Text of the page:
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Meet the Eurostar e320, one of 17 brand new trains Eurostar will be putting into service later next year as part of a £1 billion ($1.57 billion) upgrade to its trains, networks and stations.

Eurostar is the service that allows you to catch a train from London to Paris and beyond. There's a sea in the way, of course, but Eurostar dives under it, using the 31-mile Channel Tunnel.

Work on the tunnel began in 1988, and it was finally opened for business in 1994, costing £4.6 billion. It was a hugely ambitious project, but its completion allowed for a quick and comfortable way of travelling between England and mainland Europe without having to fly or use the ferry.

Eurostar is celebrating its 20th anniversary this year, and what better way to celebrate than with a fleet of shiny new trains?

At an unveiling in London's St Pancras station, we hopped on board the new train to see what it's like.

Caption by / Photo by Andrew Hoyle/CNET

The interior design is bright and welcoming. LCD screens drop down from the roof to give journey times and destination information.

Eurostar said it crammed in 20 percent more seats but also improved leg room. It managed that by using much slimmer seats.

The new trains can fit 894 passengers at full capacity and free Wi-Fi will be available throughout the train -- it's the first time wireless internet has been available on a Eurostar train.

When you log on, you'll be immediately met with Eurostar's portal, which will bring you live journey details as well as travel advice for your destination, including things to see and do and weather forecasts.

Caption by / Photo by Andrew Hoyle/CNET

Eurostar "has become a real bridge between the countries, the cities and the people," Eurostar Chief Executive Nicolas Petrovic explained at the train's launch event, which also marked the company's 20th anniversary.

Part of the upgrade includes extending Eurostar's reach to Amsterdam and Marseille -- journeys that will begin next year.

Caption by / Photo by Andrew Hoyle/CNET

Here's the e320's cockpit. It's the best view you can have when hurtling across the European landscape.

Caption by / Photo by Andrew Hoyle/CNET

I have no idea what any of the buttons do, although I'm assuming that big red one stops the train pretty quickly.

Caption by / Photo by Andrew Hoyle/CNET

At least the driver gets this lovely, big comfortable chair.

Caption by / Photo by Andrew Hoyle/CNET

Here's the business class section. Business class will of course cost you a lot more than a standard ticket, but it has a whole bunch of perks.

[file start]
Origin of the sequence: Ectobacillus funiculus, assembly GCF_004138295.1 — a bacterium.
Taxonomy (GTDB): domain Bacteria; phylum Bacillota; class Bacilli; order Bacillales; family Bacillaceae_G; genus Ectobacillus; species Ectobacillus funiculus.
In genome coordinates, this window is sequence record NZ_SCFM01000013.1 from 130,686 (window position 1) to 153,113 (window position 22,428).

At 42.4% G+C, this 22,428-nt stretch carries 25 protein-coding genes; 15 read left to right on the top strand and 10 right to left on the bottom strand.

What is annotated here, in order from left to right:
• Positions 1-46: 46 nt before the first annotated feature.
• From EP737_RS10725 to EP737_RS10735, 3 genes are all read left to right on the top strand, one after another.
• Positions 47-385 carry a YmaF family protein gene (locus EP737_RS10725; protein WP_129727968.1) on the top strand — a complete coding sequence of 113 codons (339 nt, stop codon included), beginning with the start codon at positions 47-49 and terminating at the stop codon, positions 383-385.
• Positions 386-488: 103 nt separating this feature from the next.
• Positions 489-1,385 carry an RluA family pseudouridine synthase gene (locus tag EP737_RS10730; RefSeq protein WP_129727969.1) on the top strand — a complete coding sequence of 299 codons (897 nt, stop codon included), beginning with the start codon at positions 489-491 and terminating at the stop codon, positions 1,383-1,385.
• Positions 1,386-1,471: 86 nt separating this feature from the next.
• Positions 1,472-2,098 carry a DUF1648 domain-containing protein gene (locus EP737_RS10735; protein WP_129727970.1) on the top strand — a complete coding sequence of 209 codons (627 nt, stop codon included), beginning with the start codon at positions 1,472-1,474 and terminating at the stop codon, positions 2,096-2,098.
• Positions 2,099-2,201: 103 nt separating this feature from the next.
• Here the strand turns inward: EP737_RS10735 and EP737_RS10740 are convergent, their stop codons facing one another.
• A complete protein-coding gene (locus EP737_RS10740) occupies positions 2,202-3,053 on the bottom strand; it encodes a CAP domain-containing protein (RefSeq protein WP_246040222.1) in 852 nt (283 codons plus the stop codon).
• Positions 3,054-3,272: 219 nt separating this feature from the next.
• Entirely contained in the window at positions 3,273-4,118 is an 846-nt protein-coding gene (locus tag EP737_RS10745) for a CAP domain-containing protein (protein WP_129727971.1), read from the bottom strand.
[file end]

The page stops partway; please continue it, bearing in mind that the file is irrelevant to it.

Caption by / Photo by Andrew Hoyle/CNET

Business passengers get handy smartphone stands built into the back of the chair in front. No more arm ache when you're holding your phone up for hours on end.

Caption by / Photo by Andrew Hoyle/CNET

UK and EU power sockets are attached to every seat on the train, but business seats also have USB outlets to charge phones and tablets.

Caption by / Photo by Andrew Hoyle/CNET

World-renowned chef Raymond Blanc is in charge of the business-class catering for Eurostar.

"There'll be six changes every month to the menu," Blanc explained to me. "Everything is seasonal. Eurostar understands seasonal well. With local, seasonal food, you don't have to import your food. That means no pollution, you help your local farmers and you help your local village keep its post office.

"If the train is leaving England, you celebrate English food," he continued. "When you travel from France, you celebrate French food.

"I know the sourcing of all our food. Eurostar is the only [travel] company that has two stars from the sustainable restaurant association," he said. "We're as local as we possibly can be."

Caption by / Photo by Andrew Hoyle/CNET

The trains are all electric and were rigorously tested for aerodynamics in wind tunnels to make them more efficient than the previous models.

Siemens, which makes the trains, explains that external components like the air conditioning units have been integrated into the body of the train to reduce wind resistance.

Caption by / Photo by Andrew Hoyle/CNET

Those of you not forking out for business class will need to wander down to the buffet car, which is designed in the same light, airy manner as the rest of the train.

Caption by / Photo by Andrew Hoyle/CNET

It takes around four and a half months to build each of the 17 trains -- and that's before the months of testing.

Although this model is finished, it will be undergoing more testing before being put into service next year.

Caption by / Photo by Andrew Hoyle/CNET

Here's the old Eurostar train. Not quite as fancy is it? As part of Eurostar's £1 billion investment, the existing fleet will be upgraded with a host of new features.

The physical dimensions differ between the old and new trains, however, so they won't look identical.

Caption by / Photo by Andrew Hoyle/CNET

Tables on the train have been made very slim to give more room to easily slide into the seats. Extra table space comes from a slide-out part, if you need to fit your laptop.

Caption by / Photo by Andrew Hoyle/CNET

I put my considerable experience at sitting in comfortable places to use by testing the chairs. My conclusion? Enjoyably supportive.

Caption by / Photo by Andrew Hoyle/CNET

St Pancras station is one of only two stations in England where you can catch the Eurostar -- the other is Ashford International in Kent, shortly before the tunnel.

Editor's note, 14 November: A previous version of this slide stated that St Pancras was the only Eurostar station in England. That is not the case.

Caption by / Photo by Andrew Hoyle/CNET

First opened in 1868, St Pancras is an impressive building on the inside. It's Grade I listed, meaning it is "of exceptional interest".

Caption by / Photo by Andrew Hoyle/CNET
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